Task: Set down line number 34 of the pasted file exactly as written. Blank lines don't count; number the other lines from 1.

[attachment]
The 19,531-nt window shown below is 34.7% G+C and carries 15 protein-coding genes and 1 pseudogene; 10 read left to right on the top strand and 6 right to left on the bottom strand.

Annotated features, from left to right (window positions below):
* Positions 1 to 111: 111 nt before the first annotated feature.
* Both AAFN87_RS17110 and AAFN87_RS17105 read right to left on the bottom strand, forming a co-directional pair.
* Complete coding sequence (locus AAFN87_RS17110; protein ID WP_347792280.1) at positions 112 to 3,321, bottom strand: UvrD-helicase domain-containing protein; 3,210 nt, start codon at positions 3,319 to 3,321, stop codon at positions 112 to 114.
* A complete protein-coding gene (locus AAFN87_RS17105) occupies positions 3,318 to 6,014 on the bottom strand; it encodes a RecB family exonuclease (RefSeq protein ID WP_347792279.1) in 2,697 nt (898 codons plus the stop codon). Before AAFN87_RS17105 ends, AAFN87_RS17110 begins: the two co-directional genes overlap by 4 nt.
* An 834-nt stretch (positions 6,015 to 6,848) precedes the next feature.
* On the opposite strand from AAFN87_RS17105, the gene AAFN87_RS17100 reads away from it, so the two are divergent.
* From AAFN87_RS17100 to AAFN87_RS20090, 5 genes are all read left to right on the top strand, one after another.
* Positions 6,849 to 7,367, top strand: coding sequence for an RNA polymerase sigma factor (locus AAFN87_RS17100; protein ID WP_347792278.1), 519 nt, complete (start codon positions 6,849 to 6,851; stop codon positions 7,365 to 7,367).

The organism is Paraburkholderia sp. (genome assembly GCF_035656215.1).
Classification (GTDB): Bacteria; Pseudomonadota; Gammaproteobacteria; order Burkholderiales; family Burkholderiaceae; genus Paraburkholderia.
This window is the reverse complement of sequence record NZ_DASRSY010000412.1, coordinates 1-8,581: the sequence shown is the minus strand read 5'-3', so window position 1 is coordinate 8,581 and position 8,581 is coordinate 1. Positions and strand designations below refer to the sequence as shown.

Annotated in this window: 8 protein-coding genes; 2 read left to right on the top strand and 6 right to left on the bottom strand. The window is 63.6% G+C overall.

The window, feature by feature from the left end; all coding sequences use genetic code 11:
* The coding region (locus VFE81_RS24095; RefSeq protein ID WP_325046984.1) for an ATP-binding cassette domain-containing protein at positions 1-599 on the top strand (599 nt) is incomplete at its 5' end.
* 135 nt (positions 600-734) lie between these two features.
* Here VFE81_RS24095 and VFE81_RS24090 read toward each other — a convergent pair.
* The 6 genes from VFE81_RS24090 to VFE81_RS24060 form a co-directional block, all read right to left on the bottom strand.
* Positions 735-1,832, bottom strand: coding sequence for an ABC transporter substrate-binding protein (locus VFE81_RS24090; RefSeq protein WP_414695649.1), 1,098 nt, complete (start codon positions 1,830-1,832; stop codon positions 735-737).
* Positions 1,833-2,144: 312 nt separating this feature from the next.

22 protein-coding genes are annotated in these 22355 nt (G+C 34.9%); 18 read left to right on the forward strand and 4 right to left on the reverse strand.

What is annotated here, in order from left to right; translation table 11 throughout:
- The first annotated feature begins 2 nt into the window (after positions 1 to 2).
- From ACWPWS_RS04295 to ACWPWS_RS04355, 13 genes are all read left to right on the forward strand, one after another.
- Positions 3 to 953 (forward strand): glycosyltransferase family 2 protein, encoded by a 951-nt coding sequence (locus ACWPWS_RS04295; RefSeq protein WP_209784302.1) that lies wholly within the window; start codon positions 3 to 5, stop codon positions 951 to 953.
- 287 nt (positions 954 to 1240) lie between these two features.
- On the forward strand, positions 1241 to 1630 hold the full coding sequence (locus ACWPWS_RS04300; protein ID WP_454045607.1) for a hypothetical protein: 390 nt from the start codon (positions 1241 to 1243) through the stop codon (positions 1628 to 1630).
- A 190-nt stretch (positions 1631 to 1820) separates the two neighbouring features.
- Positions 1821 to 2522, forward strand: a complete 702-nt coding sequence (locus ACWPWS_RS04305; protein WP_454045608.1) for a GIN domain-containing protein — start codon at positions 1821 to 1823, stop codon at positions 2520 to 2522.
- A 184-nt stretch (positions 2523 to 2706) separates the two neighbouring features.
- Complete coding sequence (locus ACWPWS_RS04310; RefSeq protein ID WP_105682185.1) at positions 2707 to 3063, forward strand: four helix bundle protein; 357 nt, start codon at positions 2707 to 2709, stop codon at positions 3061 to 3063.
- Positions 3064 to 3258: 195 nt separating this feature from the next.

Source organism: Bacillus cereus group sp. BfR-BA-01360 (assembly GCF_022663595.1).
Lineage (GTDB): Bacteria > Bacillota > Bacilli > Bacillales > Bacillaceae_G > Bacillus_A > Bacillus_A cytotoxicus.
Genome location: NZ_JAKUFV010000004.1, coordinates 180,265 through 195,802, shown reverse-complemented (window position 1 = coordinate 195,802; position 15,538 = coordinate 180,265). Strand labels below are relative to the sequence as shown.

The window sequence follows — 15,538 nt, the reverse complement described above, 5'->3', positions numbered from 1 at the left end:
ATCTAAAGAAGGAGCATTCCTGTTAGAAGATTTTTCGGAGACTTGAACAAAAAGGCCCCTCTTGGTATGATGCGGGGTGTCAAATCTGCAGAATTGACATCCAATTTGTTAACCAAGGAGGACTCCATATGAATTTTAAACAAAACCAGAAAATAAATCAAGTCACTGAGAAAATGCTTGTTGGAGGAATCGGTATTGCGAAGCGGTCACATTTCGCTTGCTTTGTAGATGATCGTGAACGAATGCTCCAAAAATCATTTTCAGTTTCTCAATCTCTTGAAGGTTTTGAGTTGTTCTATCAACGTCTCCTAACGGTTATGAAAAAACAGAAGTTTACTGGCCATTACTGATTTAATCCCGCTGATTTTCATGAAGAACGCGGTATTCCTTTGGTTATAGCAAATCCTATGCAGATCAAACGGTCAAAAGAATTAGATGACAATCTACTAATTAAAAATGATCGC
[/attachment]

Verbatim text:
Source organism: Bacillus cereus group sp. BfR-BA-01360 (assembly GCF_022663595.1).